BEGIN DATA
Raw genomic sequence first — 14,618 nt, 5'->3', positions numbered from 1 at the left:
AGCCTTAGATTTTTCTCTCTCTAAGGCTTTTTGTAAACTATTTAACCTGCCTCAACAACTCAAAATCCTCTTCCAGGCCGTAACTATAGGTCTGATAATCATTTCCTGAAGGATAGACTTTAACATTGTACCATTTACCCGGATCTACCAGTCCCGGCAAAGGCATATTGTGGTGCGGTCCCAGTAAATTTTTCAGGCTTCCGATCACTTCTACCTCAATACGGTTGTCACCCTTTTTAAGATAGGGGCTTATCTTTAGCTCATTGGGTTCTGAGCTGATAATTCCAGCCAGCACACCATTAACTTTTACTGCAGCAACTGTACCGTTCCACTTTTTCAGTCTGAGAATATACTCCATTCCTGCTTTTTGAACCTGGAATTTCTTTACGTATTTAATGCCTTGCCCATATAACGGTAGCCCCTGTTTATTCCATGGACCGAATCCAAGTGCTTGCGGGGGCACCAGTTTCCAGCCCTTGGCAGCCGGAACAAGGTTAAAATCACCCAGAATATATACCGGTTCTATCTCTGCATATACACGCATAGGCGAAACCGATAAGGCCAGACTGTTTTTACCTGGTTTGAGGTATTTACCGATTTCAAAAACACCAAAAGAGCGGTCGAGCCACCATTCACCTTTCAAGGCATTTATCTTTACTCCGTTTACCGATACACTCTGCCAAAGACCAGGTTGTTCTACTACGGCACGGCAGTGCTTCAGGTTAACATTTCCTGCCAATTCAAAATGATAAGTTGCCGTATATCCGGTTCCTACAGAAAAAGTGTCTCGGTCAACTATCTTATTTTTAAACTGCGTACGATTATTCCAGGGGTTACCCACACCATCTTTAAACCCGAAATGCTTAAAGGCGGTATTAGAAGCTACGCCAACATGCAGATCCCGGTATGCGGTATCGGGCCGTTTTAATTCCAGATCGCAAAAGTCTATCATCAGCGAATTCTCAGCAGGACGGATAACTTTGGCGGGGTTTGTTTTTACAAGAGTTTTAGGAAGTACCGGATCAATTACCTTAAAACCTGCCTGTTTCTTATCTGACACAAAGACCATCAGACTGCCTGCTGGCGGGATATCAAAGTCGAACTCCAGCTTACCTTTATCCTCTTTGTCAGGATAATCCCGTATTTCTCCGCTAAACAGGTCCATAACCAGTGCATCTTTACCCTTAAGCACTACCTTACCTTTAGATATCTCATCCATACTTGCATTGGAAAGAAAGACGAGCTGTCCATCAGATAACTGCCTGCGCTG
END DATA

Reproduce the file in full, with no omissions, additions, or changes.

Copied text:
Raw genomic sequence first — 14,618 nt, 5'->3', positions numbered from 1 at the left:
AGCCTTAGATTTTTCTCTCTCTAAGGCTTTTTGTAAACTATTTAACCTGCCTCAACAACTCAAAATCCTCTTCCAGGCCGTAACTATAGGTCTGATAATCATTTCCTGAAGGATAGACTTTAACATTGTACCATTTACCCGGATCTACCAGTCCCGGCAAAGGCATATTGTGGTGCGGTCCCAGTAAATTTTTCAGGCTTCCGATCACTTCTACCTCAATACGGTTGTCACCCTTTTTAAGATAGGGGCTTATCTTTAGCTCATTGGGTTCTGAGCTGATAATTCCAGCCAGCACACCATTAACTTTTACTGCAGCAACTGTACCGTTCCACTTTTTCAGTCTGAGAATATACTCCATTCCTGCTTTTTGAACCTGGAATTTCTTTACGTATTTAATGCCTTGCCCATATAACGGTAGCCCCTGTTTATTCCATGGACCGAATCCAAGTGCTTGCGGGGGCACCAGTTTCCAGCCCTTGGCAGCCGGAACAAGGTTAAAATCACCCAGAATATATACCGGTTCTATCTCTGCATATACACGCATAGGCGAAACCGATAAGGCCAGACTGTTTTTACCTGGTTTGAGGTATTTACCGATTTCAAAAACACCAAAAGAGCGGTCGAGCCACCATTCACCTTTCAAGGCATTTATCTTTACTCCGTTTACCGATACACTCTGCCAAAGACCAGGTTGTTCTACTACGGCACGGCAGTGCTTCAGGTTAACATTTCCTGCCAATTCAAAATGATAAGTTGCCGTATATCCGGTTCCTACAGAAAAAGTGTCTCGGTCAACTATCTTATTTTTAAACTGCGTACGATTATTCCAGGGGTTACCCACACCATCTTTAAACCCGAAATGCTTAAAGGCGGTATTAGAAGCTACGCCAACATGCAGATCCCGGTATGCGGTATCGGGCCGTTTTAATTCCAGATCGCAAAAGTCTATCATCAGCGAATTCTCAGCAGGACGGATAACTTTGGCGGGGTTTGTTTTTACAAGAGTTTTAGGAAGTACCGGATCAATTACCTTAAAACCTGCCTGTTTCTTATCTGACACAAAGACCATCAGACTGCCTGCTGGCGGGATATCAAAGTCGAACTCCAGCTTACCTTTATCCTCTTTGTCAGGATAATCCCGTATTTCTCCGCTAAACAGGTCCATAACCAGTGCATCTTTACCCTTAAGCACTACCTTACCTTTAGATATCTCATCCATACTTGCATTGGAAAGAAAGACGAGCTGTCCATCAGATAACTGCCTGCGCTG